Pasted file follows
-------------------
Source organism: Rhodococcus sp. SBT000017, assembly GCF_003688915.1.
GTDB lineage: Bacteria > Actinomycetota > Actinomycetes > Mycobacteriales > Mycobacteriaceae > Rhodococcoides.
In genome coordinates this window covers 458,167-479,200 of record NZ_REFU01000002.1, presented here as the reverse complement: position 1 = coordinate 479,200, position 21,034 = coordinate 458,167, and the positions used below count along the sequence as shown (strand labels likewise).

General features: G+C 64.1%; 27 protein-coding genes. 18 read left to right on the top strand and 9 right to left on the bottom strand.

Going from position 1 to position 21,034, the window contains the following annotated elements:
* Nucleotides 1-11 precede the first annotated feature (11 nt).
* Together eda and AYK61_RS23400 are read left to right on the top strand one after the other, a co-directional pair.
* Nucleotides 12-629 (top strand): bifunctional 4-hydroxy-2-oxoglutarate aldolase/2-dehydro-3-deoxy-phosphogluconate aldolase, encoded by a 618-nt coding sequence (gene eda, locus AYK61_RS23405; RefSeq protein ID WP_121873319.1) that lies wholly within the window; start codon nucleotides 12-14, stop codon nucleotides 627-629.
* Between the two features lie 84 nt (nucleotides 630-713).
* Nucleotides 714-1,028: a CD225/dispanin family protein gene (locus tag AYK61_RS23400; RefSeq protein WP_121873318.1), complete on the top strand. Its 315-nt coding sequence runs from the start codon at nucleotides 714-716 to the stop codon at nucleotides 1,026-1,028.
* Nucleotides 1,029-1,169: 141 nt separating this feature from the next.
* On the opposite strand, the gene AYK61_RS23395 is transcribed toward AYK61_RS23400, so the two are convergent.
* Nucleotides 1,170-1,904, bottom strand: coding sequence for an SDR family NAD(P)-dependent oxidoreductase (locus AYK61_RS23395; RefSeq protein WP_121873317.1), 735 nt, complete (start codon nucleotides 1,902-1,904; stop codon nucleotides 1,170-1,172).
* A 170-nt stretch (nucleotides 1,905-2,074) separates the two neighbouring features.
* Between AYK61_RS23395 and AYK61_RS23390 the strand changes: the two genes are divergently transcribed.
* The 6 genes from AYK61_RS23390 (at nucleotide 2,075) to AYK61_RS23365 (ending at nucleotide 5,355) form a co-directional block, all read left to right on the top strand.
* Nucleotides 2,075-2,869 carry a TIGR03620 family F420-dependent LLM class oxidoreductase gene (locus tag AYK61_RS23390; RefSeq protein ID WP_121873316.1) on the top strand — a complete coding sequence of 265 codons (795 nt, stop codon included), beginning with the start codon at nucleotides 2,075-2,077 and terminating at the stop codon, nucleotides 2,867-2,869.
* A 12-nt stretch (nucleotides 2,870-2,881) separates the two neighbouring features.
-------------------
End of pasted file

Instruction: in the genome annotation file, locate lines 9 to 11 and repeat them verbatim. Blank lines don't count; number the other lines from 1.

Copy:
* Between the two features lie 84 nt (nucleotides 630-713).
* Nucleotides 714-1,028: a CD225/dispanin family protein gene (locus tag AYK61_RS23400; RefSeq protein WP_121873318.1), complete on the top strand. Its 315-nt coding sequence runs from the start codon at nucleotides 714-716 to the stop codon at nucleotides 1,026-1,028.
* Nucleotides 1,029-1,169: 141 nt separating this feature from the next.